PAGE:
Some might wonder, “if the serpent of Genesis is thought to be Lucifer, how does he appear as a snake to Adam and Eve?”. Eden is a high place where the earth and its creatures overlap with heaven and its creatures. Genesis 3 points in the direction of the snake being a spiritual entity. And then, later, biblical authors fill in the picture. As when the prophet Isaiah has a vision of God’s heavenly throne room. He is surrounded and praised by the spiritual beings who are thought to be angels or cherubim around God’s throne (many still teach this), but when Isaiah sees these creatures, he describes them as “seraphim,” which in Hebrew means “snakes.”
The Serpent is essentially a former staff member in God’s throne room.
And the prophet Ezekiel understood this figure as a spiritual rebel who didn’t want to live under God’s wisdom and authority. He wanted to be God. The same temptation the serpent puts before Adam and Eve.
The Serpent tells them they could rule the world like God but by their own wisdom.
They take the bait, and subsequently, are all kicked out of the garden. And God says, “this rebel will now crawl on its belly.”.
The Bible offers subtle clues where this entity goes and works behind the scenes, animating division and hatred between humans. They also use various avatars and incarnations to describe this being; a snake, a sea dragon, or a dark desert creature, or the king of death in the grave.
He is also given many titles like “Tempter,” or the “The Evil One,” or “The Devil,” which in Greek means “The Slanderer,” and of course “Satan,” which, in Hebrew, has the word “the” in front of it.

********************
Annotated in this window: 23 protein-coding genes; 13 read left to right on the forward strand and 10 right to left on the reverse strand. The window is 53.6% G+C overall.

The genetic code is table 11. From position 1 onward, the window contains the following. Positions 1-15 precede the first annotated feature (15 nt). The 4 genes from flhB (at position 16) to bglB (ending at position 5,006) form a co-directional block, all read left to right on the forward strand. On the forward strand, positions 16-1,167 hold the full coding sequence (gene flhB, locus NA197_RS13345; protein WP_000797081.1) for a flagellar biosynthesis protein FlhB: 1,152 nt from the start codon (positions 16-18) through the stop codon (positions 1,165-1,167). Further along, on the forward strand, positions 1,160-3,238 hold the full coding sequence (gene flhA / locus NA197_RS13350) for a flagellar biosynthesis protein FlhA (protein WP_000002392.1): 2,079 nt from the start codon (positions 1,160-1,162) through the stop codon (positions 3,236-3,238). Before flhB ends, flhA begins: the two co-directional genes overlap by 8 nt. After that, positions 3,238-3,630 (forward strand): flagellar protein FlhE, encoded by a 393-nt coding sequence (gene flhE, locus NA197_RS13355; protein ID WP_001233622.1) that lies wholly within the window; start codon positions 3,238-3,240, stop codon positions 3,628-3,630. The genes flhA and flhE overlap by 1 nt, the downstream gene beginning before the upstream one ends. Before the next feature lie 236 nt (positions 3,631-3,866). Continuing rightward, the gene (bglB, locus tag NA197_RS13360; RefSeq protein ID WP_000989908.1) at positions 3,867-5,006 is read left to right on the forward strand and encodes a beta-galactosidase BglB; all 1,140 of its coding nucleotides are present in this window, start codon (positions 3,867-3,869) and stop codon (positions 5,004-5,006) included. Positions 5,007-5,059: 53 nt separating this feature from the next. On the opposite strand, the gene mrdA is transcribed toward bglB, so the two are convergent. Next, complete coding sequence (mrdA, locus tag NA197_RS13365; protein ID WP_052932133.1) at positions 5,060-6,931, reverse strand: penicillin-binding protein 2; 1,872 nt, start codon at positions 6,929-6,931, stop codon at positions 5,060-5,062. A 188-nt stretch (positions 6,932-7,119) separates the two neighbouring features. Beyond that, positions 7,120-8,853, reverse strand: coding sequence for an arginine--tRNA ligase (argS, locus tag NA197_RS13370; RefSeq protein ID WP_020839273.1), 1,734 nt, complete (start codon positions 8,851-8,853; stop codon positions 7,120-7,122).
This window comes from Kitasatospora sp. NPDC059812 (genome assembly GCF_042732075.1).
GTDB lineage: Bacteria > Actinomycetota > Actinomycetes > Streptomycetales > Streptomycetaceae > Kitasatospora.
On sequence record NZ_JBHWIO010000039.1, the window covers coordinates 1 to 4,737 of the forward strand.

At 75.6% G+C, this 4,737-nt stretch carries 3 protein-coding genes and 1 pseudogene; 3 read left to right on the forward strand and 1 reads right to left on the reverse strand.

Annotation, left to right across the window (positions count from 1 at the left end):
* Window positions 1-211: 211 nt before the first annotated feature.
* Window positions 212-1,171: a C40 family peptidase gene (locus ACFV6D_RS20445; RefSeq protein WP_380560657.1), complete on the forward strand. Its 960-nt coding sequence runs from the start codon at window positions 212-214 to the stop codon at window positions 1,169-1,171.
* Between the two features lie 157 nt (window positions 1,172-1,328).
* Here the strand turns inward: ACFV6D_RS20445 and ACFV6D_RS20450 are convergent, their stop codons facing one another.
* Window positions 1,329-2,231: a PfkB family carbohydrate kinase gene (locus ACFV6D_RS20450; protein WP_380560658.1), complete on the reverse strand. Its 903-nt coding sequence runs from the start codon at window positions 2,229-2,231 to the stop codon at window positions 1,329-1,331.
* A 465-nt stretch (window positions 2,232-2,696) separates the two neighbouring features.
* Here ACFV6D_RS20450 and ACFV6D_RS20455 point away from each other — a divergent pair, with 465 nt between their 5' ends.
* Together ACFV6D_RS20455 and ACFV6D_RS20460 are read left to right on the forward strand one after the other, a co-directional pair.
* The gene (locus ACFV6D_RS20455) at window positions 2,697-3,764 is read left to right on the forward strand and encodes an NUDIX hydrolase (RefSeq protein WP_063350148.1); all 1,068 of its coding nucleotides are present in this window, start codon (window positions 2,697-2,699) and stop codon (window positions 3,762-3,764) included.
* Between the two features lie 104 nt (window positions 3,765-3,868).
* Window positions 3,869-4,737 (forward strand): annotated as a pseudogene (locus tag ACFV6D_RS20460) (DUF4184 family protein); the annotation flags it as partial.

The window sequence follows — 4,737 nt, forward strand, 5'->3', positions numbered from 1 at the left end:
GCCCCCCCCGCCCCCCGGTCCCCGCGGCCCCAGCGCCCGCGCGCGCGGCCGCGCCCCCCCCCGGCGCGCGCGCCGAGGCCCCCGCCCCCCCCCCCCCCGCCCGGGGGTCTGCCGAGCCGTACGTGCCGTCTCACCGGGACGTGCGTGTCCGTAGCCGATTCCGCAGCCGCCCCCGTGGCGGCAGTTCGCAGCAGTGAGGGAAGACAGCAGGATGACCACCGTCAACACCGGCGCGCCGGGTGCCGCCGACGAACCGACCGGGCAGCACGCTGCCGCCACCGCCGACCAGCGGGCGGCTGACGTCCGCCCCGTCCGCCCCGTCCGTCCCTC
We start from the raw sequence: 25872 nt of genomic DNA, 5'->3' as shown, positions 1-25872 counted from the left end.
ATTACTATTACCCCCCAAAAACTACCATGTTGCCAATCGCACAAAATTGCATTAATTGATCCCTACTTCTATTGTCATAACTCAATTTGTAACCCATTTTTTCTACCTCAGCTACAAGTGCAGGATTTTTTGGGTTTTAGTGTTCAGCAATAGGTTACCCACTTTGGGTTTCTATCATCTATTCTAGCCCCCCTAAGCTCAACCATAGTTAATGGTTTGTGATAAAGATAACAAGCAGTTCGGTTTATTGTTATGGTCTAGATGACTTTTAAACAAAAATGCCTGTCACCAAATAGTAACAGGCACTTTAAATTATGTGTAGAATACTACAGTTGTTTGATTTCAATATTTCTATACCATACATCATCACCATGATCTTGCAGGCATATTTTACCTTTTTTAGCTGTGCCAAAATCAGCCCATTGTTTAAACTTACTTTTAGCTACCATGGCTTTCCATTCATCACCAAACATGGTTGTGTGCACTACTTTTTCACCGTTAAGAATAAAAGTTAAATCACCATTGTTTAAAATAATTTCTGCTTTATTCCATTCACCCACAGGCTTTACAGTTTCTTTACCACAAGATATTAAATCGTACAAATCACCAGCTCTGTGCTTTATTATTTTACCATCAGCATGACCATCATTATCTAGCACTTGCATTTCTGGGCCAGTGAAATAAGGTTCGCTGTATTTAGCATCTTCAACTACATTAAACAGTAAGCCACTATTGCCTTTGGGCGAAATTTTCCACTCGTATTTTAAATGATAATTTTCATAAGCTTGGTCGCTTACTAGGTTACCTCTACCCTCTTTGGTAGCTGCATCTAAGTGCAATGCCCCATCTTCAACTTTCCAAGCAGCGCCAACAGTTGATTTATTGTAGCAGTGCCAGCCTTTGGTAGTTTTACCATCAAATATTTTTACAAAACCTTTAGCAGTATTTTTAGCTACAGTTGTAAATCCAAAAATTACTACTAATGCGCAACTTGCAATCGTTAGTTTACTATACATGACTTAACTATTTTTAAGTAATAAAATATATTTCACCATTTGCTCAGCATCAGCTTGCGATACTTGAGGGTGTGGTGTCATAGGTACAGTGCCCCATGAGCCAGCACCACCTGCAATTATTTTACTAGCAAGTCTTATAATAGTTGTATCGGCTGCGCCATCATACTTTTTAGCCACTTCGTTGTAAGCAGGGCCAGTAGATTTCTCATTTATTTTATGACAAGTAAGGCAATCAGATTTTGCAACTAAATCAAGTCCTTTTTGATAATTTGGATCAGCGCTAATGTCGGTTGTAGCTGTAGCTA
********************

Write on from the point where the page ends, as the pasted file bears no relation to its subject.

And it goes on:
“The Satan” means “The Adversary” because he isn’t for anything; rather, he is anti-everything, working through lies to drag us back into darkness and disorder.
What about these “demons” I read of?
Okay. Remember the concept of God’s heavenly staff team, the Divine Council, or the Sons of God. In the Hebrew Scriptures, we are told that some of these rebelled too.
Multiple times, actually…
After the serpent comes the rebellion of the “Sons of God” in Genesis 6, we are told that they have sex with women who then give birth to violent warrior giants.
These are probably the strangest characters in the whole Bible, at least from our point of view. Ancient readers knew exactly what was going on.
The ancient kingdoms around Israel claimed to be founded and protected by giant warrior kings, part human, part god, and divine wisdom.
So the biblical authors are saying, “Hey, those warrior kings, they shouldn’t be honored!”
In this story, they are portrayed as human rebels who are captive to spiritual evil. Spreading their violence in God’s good world.
One of those warrior kings in Genesis 10 goes on to build the city of Babylon. Nimrod, whose name sounds like the Hebrew word for “rebel.” His kingdom leads to the next rebellion, where humans exalt themselves in Babylon.
But God scatters that rebellion. When Moses in Deuteronomy looks back at that story, he says that God handed over the nations to worship the rebel host of heaven, the gods of money, sex, and military power. Moses is the first one to call them “demons”, that is, lesser spiritual beings.
Demons are spiritual forces at work behind corrupt human power structures, but they also work on a personal level. Animating and exploiting humanity’s greed and selfishness, as well as the weakness of our mortal bodies.
In the Bible, spiritual evil is at work in anything that drags God’s good creation back into chaos, darkness, and death. This is why when Jesus arrives on the scene; he said his enemy is not human. Jesus and his first followers viewed all the pain and suffering in God’s good world as a sign of its captivity to death and spiritual evil.
Jesus knew that the only way out of this cosmic ruin is to overcome evil and death itself, even if it costs everything.